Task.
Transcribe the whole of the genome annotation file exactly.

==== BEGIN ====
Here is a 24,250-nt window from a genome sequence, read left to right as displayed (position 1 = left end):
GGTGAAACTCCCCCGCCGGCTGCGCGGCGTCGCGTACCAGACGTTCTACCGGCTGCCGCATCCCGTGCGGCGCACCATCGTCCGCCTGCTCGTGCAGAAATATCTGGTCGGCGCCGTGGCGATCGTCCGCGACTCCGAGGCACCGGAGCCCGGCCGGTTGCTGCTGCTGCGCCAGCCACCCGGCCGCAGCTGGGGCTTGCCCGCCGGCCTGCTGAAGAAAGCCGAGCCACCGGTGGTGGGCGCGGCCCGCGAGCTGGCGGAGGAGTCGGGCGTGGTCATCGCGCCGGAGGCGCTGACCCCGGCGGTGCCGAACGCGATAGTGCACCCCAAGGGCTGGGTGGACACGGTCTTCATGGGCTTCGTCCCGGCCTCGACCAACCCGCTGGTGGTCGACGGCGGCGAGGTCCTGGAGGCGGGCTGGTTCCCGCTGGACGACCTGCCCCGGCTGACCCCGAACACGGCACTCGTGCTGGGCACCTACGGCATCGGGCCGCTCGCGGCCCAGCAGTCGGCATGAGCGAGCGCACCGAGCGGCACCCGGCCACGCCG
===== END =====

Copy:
Here is a 24,250-nt window from a genome sequence, read left to right as displayed (position 1 = left end):
GGTGAAACTCCCCCGCCGGCTGCGCGGCGTCGCGTACCAGACGTTCTACCGGCTGCCGCATCCCGTGCGGCGCACCATCGTCCGCCTGCTCGTGCAGAAATATCTGGTCGGCGCCGTGGCGATCGTCCGCGACTCCGAGGCACCGGAGCCCGGCCGGTTGCTGCTGCTGCGCCAGCCACCCGGCCGCAGCTGGGGCTTGCCCGCCGGCCTGCTGAAGAAAGCCGAGCCACCGGTGGTGGGCGCGGCCCGCGAGCTGGCGGAGGAGTCGGGCGTGGTCATCGCGCCGGAGGCGCTGACCCCGGCGGTGCCGAACGCGATAGTGCACCCCAAGGGCTGGGTGGACACGGTCTTCATGGGCTTCGTCCCGGCCTCGACCAACCCGCTGGTGGTCGACGGCGGCGAGGTCCTGGAGGCGGGCTGGTTCCCGCTGGACGACCTGCCCCGGCTGACCCCGAACACGGCACTCGTGCTGGGCACCTACGGCATCGGGCCGCTCGCGGCCCAGCAGTCGGCATGAGCGAGCGCACCGAGCGGCACCCGGCCACGCCG